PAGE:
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Back to support Output Setup Unless you are just using the recording feature of Resolume to make video clips, at some point you will want to route the video from Resolume out of your computer, hopefully to a really big screen. Before you can configure the outputs in Resolume, you will need to set up the displays in your computer’s operating system. You should do this before you run Resolume, in order for the displays to be available in the Output menu. So first we make sure the display or projector is recognised by your computer.
Multiple display setup help…
You will see a window that lists the active screens on your computer down the left hand side. Each screen represents an output going out of Resolume. To setup a screen, right click on it on the left hand side. You will see a dropdown of all outputs that are connected to your computer.
You can choose which output this screen should use. This way you can very quickly assign the correct screen to the correct output when working with multiple outputs. The screen will show the output it’s sending to under its name, as well as in the Device dropdown menu on the right. You can also change the name of a screen by double clicking on it. Types of Outputs Connected Outputs Any monitors or projectors connected to your computer are automatically available as output for screens.
Resolume will show the name and resolution of this connection. Keep in mind! Resolume itself does not create outputs. This is handled by your computer. So if you have a screen connected to your computer, but it doesn’t appear here, you will first need to make sure your computer recognises it correctly.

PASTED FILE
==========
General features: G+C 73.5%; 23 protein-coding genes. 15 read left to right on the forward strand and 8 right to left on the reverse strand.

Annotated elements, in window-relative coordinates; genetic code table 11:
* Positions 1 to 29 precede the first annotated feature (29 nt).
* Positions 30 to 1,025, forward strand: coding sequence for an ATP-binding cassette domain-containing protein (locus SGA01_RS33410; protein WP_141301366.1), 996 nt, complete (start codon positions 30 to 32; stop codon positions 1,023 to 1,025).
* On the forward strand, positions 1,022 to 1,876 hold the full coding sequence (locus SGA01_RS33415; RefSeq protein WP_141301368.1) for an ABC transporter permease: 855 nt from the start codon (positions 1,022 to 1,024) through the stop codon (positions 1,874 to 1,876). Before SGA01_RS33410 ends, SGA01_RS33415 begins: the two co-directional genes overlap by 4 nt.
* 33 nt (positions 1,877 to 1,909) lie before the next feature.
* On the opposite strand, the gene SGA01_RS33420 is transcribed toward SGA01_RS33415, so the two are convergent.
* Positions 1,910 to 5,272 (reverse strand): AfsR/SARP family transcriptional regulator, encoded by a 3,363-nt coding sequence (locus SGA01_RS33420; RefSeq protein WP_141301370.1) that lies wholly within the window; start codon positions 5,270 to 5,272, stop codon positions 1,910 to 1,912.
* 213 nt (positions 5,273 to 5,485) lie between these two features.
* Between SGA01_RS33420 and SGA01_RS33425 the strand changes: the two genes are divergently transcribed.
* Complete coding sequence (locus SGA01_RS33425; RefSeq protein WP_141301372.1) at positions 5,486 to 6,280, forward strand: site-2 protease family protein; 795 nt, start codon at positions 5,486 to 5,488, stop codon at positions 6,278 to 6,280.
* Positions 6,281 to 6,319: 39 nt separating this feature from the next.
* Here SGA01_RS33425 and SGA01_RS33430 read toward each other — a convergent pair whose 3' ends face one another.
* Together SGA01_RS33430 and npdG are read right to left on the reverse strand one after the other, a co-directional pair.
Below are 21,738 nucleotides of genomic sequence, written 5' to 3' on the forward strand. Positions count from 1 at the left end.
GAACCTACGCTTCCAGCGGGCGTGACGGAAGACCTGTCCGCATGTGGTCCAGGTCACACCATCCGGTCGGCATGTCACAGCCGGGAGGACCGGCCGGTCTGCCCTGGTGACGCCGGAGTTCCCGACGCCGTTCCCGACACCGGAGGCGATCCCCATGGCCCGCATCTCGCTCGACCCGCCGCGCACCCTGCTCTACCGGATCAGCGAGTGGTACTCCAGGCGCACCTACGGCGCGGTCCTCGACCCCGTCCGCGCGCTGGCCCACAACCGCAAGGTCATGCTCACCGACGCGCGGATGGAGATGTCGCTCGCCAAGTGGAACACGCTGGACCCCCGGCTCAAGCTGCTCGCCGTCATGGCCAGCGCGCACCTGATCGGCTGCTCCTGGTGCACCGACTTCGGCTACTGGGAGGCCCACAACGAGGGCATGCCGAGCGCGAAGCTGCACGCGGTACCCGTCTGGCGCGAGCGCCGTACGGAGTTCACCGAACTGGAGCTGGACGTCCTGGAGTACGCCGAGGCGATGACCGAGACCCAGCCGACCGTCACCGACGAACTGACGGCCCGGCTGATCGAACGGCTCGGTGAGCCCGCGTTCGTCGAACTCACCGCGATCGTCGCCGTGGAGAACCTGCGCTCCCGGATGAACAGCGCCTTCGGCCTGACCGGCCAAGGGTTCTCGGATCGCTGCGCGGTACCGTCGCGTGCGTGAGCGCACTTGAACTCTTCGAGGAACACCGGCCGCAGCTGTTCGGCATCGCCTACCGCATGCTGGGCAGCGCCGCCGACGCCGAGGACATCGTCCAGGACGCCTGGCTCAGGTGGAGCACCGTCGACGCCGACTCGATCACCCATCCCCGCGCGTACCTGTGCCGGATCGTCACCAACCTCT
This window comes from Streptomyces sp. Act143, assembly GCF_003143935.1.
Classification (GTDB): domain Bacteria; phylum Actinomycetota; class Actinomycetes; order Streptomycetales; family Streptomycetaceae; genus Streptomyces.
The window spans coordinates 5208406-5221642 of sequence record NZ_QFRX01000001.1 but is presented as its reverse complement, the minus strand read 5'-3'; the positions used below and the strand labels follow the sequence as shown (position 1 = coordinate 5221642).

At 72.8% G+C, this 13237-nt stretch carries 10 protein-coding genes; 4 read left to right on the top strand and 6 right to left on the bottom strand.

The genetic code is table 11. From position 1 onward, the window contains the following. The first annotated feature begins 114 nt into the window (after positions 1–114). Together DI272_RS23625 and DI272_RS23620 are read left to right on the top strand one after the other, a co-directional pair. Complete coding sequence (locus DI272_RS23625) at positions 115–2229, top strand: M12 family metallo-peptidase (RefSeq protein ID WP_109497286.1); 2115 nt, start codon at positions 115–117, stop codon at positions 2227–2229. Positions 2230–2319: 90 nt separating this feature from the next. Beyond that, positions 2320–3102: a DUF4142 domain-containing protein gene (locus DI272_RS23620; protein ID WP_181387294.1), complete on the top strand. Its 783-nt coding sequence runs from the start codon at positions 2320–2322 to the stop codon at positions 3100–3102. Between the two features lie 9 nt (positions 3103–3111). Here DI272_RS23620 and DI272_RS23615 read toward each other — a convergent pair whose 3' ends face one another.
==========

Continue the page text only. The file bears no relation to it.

Check if it’s set to proper extended desktop mode PC and the arrangement is not set to mirrored Mac. You can read all about setting up extended displays in the chapter on setting up outputs. Every output can only have a single screen associated with it.
The poor projector would otherwise get very confused when you try to send it two whole frames of pixels on every frame. When you select an output already in use by another screen, Resolume will set the output of the other screen back to virtual.
If you accidentally select the main monitor as your output, the output will fill the main monitor and you won’t be able to access the interface anymore.
Don’t worry! Playback Cards Any connected cards that support playback will show up here as well. Depending on the card, this will display various extra options that will let you select things like which port and what video format to use. For fluent playback, choose a Video Format where the update frequency matches both your content’s fps, your composition’s fps and your display’s refresh rate.
Outputting at 50i will not give good results when your monitor is refreshing at 60Hz, your content is 30 fps and your composition is rendering at 60 fps.
Even when you’re in Europe. Also cards that have both an input and an output can be used for output. Keep in mind that not all cards support full duplex. Full duplex is a fancy word for simultaneous input and output. Output via playback cards is only available in Resolume Arena. They will let the output of one application magically appear as an input in another application running on the same computer. By default this would be ‘Screen 1’.
You can change it to whatever you like. I would go with ‘Charlie Screen’. Resolume will use either ‘Avenue’ or ‘Arena’ as the application name. You can change the width and height of the screen to change the resolution of the texture you want to share. The added advantage is that NDI works with multiple computers connected to the same network. You can use this to send a single p output from a VJ laptop to a master server computer, which is used to scale and position the output to the pixelmap.